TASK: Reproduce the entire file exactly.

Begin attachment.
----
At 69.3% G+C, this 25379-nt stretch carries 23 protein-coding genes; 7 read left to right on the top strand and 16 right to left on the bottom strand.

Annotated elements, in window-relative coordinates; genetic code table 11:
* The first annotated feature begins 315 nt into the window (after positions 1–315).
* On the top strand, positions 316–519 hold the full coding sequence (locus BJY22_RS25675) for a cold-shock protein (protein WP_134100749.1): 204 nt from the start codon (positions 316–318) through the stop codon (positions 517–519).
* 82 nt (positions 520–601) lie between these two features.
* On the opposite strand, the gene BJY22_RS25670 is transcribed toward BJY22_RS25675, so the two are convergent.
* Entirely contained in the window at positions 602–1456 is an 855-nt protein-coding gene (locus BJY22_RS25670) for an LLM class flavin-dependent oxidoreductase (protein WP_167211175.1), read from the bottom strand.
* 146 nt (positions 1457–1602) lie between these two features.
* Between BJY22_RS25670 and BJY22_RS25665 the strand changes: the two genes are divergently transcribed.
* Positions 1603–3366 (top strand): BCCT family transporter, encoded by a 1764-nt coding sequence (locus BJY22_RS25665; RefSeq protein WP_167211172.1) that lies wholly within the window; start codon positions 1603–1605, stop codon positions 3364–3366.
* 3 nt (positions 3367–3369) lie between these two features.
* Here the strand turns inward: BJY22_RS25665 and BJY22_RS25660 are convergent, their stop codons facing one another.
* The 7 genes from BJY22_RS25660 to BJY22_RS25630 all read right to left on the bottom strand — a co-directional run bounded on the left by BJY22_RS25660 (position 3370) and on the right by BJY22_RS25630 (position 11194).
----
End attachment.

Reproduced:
At 69.3% G+C, this 25379-nt stretch carries 23 protein-coding genes; 7 read left to right on the top strand and 16 right to left on the bottom strand.

Annotated elements, in window-relative coordinates; genetic code table 11:
* The first annotated feature begins 315 nt into the window (after positions 1–315).
* On the top strand, positions 316–519 hold the full coding sequence (locus BJY22_RS25675) for a cold-shock protein (protein WP_134100749.1): 204 nt from the start codon (positions 316–318) through the stop codon (positions 517–519).
* 82 nt (positions 520–601) lie between these two features.
* On the opposite strand, the gene BJY22_RS25670 is transcribed toward BJY22_RS25675, so the two are convergent.
* Entirely contained in the window at positions 602–1456 is an 855-nt protein-coding gene (locus BJY22_RS25670) for an LLM class flavin-dependent oxidoreductase (protein WP_167211175.1), read from the bottom strand.
* 146 nt (positions 1457–1602) lie between these two features.
* Between BJY22_RS25670 and BJY22_RS25665 the strand changes: the two genes are divergently transcribed.
* Positions 1603–3366 (top strand): BCCT family transporter, encoded by a 1764-nt coding sequence (locus BJY22_RS25665; RefSeq protein WP_167211172.1) that lies wholly within the window; start codon positions 1603–1605, stop codon positions 3364–3366.
* 3 nt (positions 3367–3369) lie between these two features.
* Here the strand turns inward: BJY22_RS25665 and BJY22_RS25660 are convergent, their stop codons facing one another.
* The 7 genes from BJY22_RS25660 to BJY22_RS25630 all read right to left on the bottom strand — a co-directional run bounded on the left by BJY22_RS25660 (position 3370) and on the right by BJY22_RS25630 (position 11194).